International Wine Cellar | Rating: 89(50% new oak, no stems): Vivid ruby. Aromas of dark berries, cherry pit and cola, with a vanilla quality building in the glass. Fleshy and smooth in texture, offering ripe blackberry and cherry compote flavors and a touch of bitter chocolate. Supple tannins frame a warm, broad finish that continues the cola note. There's a fairly high 3.7 pH in play here, which likely explains the wine's plush, rounded character. (JR)Author: Josh RaynoldsIssue: May/June 2014
Wine Spectator | Rating: 87Appealing, with elegant plum and berry flavors and firm, structured tannins. This is hollow midpalate and ends on a simpler note. Drink now through 2020. 550 cases made.Author: James Laube
Wine Advocate | Rating: 87From the heart of the Russian River AVA, the 2012 Pinot Noir Wohler Vineyard is made primarily from Dijon clones blended with the well-known Wadensville clone used in Oregon, all planted in pure Goldridge soils. Its light color is followed by tart apple skin, pomegranate, plum and clove aromas, tasty cherry pie-like flavors, medium body, and a refreshing, lighter, more finesse-styled personality. It does not have the density and richness of the Ridgetop Vineyard, but it reminds me of a French Cote de Beaune. Drink it over the next 3-5 years.Author: Robert Parker
California is the heartland of wine production in the US, and the state that brought prestige to American wine thanks to the pioneers who built early wineries like , , , and in the 1800s. Its large geographic area ensures a great diversity in growing sites, varieties grown, and quality levels. Generalizations about the state's wines have numerous exceptions; however, a few key facts generally hold true—ample sunshine, dry weather during the growing season, and moderate winters prevail. and continue to dominate the state's production—albeit in continually smaller percentages, as growers continue to diversify. More than 100 different varieties can be found throughout the state.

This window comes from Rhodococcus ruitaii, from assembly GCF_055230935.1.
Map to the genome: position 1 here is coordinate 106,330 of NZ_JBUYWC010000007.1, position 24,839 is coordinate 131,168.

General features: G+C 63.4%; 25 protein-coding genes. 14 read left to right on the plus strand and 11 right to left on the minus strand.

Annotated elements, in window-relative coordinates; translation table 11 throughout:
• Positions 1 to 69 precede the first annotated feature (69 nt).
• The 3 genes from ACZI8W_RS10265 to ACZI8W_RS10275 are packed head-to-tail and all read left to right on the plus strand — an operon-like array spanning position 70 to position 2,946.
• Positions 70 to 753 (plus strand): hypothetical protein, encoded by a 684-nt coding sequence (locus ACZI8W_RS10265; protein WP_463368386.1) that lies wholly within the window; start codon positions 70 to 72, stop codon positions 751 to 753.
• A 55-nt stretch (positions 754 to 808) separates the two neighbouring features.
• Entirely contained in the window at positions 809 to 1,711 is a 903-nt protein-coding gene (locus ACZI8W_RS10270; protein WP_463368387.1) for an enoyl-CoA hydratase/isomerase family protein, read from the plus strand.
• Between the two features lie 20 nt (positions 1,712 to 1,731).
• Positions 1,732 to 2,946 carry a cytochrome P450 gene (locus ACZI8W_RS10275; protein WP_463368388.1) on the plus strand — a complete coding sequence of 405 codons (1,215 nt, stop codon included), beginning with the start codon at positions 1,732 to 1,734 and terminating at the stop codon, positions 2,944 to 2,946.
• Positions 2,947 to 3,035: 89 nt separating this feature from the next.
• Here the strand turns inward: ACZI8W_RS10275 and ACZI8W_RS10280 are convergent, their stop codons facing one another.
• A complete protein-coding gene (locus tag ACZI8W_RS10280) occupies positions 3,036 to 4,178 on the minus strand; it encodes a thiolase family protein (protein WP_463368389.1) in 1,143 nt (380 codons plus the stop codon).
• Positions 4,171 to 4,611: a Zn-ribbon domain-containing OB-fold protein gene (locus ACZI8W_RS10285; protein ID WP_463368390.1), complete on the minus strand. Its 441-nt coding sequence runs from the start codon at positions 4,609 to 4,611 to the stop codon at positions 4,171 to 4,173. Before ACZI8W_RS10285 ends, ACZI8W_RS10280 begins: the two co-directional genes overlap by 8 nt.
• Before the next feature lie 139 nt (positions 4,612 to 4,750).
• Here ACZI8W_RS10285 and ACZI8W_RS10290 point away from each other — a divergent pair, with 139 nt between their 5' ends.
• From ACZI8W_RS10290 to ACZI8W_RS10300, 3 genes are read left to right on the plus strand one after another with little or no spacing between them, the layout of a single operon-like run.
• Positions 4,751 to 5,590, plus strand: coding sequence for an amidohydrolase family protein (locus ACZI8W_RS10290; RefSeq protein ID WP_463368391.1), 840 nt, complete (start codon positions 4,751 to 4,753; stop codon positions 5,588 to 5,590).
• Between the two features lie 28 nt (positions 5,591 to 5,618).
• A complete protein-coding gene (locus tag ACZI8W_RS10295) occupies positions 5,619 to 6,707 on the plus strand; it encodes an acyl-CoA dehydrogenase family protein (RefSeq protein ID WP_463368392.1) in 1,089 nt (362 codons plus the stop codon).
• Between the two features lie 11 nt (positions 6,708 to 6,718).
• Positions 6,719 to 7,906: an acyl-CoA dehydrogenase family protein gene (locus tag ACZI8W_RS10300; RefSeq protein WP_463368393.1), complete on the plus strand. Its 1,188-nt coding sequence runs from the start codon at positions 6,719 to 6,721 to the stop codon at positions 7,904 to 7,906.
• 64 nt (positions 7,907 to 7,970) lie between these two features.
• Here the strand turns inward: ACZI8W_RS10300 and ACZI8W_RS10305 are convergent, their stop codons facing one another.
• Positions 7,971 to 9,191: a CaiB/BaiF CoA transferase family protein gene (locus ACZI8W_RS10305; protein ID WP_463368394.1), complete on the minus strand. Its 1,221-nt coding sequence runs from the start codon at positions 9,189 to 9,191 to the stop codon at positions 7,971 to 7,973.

Pinot Noir is a delicate, thin-skinned grape that is notoriously difficult to grow but unmatched in its ability to reflect its terroir. It is early-budding and early-ripening, and thus requires a cool climate. To achieve its best expression and maintain its delicate flavor profile, Pinot Noir demands great care in the vineyard, particular attention to yield management, and careful handling in the winery. Growers blessed with the patience, skill, and terroir to produce world-class Pinot Noir are greatly rewarded. Not only are these wines complex, age-worthy, and delicious, they also command some of the world’s highest prices.
Old-World Pinot Noir most famously hails from , where it is the only red variety permitted in the region. Techniques such as whole-bunch fermentation and barrel ageing, now common amongst high-quality Pinot Noir producers around the world, were pioneered by Burgundian winemakers. Age-worthy Pinot Noir from Burgundy tends to be high in acid, display low to medium tannins, and have red fruit flavors in youth that evolve into complex flavors of earth, game, cola, and truffle with age. Some of the most famous producers include , , , and .
New-World Pinot Noir tends to grow in warmer climates and on newer vines than in the Old Word, producing wine that is more fruit-forward with flavors of red cherry, cranberry, and raspberry. The highest-quality wines come from moderate regions in , particularly and , and top producers include , , and .
High acidity, low tannin, and low alcohol make Pinot Noir a versatile wine to pair. Spiced duck, fatty fish, grilled chicken, spicy foods, and anything with mushroom are just a few classic examples.
Collector Data For This Wine
- 24 bottles owned
- 8 collectors